I believe another issue is that the labels of 'developer' and 'publisher' are rapidly becoming obsolete.
What *is* a publisher anyway? Traditionally, it was someone who provided three functions: financial backing, production assistance, and go-to-market (sales, distribution, manufacture, marketing, etc). However, we are increasingly seeing those roles changed from one title to the next. If a developer funds their own development and production and only uses a publisher for distribution of boxed product - do they deserve the same credit as a publisher who made an early bet on a risky title? What about a company that funds development, but then lets another partner do the go-to-market? Are they both listed as publisher?
The same issue exists with developers. When multiple components of games are outsourced to other companies and/or shared across titles, how do credits work then? We see some of this confusion with publishers moving large franchises from one studio to another for sequels, etc.
I think a (and not necessarily 'the') possible endpoint for all this is something more akin to what we see in the movie industry. Movies from 50 years back had labels more distinctly defined like today's games. Today if you see a movie, you'll see a barrage of company names up front that let you know the names/brands affiliated with a film, but it's not always under concise labels. (e.g. "a John Doe film", "with Company X", "from the minds of Studio Y", etc
These labels become increasingly confused when they move from physical to digital channels. Now the portal may play the role of the retailer and may have a deeper relationship with the customer than just 'a place to buy stuff' (the game may integrate with their meta-game, etc). There are distributors who provide more than just moving a cardboard box from A to B. In the casual space, Oberon media is a big player here. Do they deserve recognition in getting the game in the customer's hands? What if they provided some of the meta-game integration work?
Antiquated labels in an evolving world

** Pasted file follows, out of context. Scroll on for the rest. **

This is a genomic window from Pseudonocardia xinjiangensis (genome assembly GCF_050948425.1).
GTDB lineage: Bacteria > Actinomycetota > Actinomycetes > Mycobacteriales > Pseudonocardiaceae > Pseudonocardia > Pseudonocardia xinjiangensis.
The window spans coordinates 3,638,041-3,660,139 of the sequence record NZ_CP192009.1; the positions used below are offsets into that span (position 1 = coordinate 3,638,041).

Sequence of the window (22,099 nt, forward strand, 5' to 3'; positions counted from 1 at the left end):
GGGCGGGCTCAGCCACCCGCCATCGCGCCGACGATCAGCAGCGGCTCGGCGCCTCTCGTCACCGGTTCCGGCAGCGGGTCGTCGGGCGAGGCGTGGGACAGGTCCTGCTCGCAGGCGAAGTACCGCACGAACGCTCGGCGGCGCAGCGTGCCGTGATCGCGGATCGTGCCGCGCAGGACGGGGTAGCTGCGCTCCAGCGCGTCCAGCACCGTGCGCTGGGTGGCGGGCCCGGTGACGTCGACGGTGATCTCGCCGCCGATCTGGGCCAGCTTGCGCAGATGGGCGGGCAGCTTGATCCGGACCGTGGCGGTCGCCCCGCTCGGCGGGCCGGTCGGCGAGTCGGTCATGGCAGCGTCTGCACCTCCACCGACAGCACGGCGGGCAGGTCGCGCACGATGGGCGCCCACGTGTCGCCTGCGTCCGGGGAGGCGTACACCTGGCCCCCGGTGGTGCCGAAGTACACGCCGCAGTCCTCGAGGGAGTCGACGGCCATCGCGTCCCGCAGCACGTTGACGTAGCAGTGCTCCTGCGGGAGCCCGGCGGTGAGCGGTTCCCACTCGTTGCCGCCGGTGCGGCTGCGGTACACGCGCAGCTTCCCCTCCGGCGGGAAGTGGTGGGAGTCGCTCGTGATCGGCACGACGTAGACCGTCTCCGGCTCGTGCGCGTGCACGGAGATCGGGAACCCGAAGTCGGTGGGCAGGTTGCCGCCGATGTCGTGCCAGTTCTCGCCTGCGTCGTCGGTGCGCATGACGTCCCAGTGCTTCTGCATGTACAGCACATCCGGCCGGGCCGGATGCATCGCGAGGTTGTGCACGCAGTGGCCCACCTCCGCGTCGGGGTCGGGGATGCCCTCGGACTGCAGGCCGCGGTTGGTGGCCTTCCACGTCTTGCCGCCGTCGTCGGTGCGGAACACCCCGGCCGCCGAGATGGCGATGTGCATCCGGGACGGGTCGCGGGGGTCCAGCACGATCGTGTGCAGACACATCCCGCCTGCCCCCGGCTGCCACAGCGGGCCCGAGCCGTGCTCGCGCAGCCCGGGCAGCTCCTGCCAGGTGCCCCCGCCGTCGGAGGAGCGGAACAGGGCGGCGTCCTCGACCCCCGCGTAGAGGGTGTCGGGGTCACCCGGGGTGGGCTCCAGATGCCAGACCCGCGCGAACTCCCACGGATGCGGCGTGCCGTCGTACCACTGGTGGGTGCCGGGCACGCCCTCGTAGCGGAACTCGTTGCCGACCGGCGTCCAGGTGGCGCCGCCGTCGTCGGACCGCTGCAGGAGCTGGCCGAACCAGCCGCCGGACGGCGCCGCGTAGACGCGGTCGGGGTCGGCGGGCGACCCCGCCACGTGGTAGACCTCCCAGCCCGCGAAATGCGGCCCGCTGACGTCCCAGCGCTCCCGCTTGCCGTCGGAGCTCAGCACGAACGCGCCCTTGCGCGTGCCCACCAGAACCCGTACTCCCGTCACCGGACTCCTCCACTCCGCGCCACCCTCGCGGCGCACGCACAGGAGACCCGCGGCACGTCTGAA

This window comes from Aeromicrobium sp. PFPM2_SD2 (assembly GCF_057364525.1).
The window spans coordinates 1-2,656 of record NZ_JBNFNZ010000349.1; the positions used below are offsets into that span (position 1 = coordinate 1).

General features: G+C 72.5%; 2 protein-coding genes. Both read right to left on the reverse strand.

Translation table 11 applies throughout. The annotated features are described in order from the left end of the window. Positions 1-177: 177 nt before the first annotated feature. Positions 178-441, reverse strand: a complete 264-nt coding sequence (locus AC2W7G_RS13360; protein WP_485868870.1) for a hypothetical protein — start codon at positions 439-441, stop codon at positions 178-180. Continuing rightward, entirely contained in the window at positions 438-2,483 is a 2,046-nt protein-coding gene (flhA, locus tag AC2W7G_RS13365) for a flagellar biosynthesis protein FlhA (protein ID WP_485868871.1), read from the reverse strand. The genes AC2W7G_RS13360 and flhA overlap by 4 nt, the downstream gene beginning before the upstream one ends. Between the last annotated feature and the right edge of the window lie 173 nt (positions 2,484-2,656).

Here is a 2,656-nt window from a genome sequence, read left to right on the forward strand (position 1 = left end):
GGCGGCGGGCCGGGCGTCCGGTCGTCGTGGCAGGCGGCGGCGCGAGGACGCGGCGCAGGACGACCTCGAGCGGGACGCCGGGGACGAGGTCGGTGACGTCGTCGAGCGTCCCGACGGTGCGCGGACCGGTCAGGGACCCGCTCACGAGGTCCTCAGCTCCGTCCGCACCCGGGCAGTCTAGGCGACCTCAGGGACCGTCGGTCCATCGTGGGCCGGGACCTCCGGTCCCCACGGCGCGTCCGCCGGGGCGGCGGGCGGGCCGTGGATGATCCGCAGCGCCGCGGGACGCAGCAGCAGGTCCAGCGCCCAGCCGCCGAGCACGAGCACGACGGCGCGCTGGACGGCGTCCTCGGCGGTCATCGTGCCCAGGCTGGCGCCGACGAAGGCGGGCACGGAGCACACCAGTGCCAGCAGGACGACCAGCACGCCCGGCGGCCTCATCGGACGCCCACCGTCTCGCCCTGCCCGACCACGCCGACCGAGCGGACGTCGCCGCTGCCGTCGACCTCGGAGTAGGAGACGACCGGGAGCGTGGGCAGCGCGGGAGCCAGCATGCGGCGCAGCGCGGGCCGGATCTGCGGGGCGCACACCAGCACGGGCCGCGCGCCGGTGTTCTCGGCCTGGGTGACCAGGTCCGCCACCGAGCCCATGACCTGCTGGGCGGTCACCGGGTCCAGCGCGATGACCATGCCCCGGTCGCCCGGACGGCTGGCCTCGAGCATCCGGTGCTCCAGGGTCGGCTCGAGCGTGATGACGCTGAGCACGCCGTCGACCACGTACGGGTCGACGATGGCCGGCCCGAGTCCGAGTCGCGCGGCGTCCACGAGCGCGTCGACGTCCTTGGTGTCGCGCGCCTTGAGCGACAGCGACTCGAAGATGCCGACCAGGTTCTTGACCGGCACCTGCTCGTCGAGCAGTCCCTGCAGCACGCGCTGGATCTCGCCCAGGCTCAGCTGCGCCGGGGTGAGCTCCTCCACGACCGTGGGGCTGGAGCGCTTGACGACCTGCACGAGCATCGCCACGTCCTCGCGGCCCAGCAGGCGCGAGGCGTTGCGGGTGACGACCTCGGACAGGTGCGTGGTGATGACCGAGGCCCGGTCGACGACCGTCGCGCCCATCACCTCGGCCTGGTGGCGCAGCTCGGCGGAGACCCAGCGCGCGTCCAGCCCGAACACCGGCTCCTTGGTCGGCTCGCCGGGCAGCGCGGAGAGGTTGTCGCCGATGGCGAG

The above issue is aggravated by the fact that the world is changing, and these labels that evolved out of big-budget, physically distributed, boxed product games. As muddled as it may be getting for casual games on PC, I think it's going to get far worse for flash and other lightweight web games, mobile, and other segments. We are going to increasingly run into scenarios where new mixes of attribution are going to have to be shoe-horned into existing mechanisms.
Back when I was making the push to have MSN Games be fully Vista compatible, and helping to define the mechanism by which we'd retrofit games with meta-data for the Vista Games Explorer, we had an issue, and made what I think was a good compromise.
The game meta-data has place for a developer and publisher to be listed. However, there's no concept of the distributor or retailer to be listed, and while *multiple* devs or pubs can be listed, only the first is immediately apparent in the games explorer, and only the first of each is displayed as an active hyperlink.
The compromise we made was to list the developer and publisher, but have the URLs not link to their sites, but to the MSN games site with a flag to display all the games from that one developer. The site has yet to configure itself to that custom flag but I expect at some point in the future it will. regardless, this is a good solution because while it address the competitive channel conflict issue, it doesn't do so by falsely assigning attribution for the games creation.
Multiple layers of channel